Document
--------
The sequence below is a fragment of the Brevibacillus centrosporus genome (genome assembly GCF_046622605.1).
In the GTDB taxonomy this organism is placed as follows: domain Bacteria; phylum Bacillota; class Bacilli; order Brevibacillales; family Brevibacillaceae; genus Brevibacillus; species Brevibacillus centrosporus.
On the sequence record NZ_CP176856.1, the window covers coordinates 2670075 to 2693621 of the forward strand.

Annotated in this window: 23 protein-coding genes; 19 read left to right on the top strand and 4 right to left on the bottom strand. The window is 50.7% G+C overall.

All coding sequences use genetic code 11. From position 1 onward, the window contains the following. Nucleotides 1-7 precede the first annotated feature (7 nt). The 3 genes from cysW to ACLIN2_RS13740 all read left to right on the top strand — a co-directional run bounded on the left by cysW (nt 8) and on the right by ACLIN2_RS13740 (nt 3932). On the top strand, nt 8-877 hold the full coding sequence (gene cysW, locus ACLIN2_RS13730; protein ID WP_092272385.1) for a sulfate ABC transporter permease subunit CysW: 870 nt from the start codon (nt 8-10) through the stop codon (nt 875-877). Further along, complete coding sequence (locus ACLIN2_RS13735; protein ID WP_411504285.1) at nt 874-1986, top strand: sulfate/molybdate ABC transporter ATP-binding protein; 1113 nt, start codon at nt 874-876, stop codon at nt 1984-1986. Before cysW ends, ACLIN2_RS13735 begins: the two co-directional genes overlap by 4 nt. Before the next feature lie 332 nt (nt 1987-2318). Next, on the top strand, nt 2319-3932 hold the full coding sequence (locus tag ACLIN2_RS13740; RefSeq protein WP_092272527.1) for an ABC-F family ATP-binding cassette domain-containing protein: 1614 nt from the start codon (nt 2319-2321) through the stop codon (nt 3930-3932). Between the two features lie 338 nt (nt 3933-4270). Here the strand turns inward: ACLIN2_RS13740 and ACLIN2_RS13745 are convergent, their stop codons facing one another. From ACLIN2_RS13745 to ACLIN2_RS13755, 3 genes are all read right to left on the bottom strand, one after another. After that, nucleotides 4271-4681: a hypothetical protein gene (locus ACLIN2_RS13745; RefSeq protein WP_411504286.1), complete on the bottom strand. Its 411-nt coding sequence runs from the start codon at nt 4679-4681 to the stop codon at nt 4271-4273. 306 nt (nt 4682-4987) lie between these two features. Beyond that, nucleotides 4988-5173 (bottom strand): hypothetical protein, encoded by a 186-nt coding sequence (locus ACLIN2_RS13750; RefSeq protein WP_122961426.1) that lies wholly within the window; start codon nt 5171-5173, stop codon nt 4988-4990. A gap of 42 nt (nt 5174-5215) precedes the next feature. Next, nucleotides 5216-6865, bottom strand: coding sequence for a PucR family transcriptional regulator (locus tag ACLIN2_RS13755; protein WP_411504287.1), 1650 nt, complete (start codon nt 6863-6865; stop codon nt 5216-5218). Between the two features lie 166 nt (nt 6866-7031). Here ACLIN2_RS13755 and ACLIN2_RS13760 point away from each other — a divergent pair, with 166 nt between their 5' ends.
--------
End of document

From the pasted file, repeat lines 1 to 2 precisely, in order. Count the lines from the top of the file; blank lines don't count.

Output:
The sequence below is a fragment of the Brevibacillus centrosporus genome (genome assembly GCF_046622605.1).
In the GTDB taxonomy this organism is placed as follows: domain Bacteria; phylum Bacillota; class Bacilli; order Brevibacillales; family Brevibacillaceae; genus Brevibacillus; species Brevibacillus centrosporus.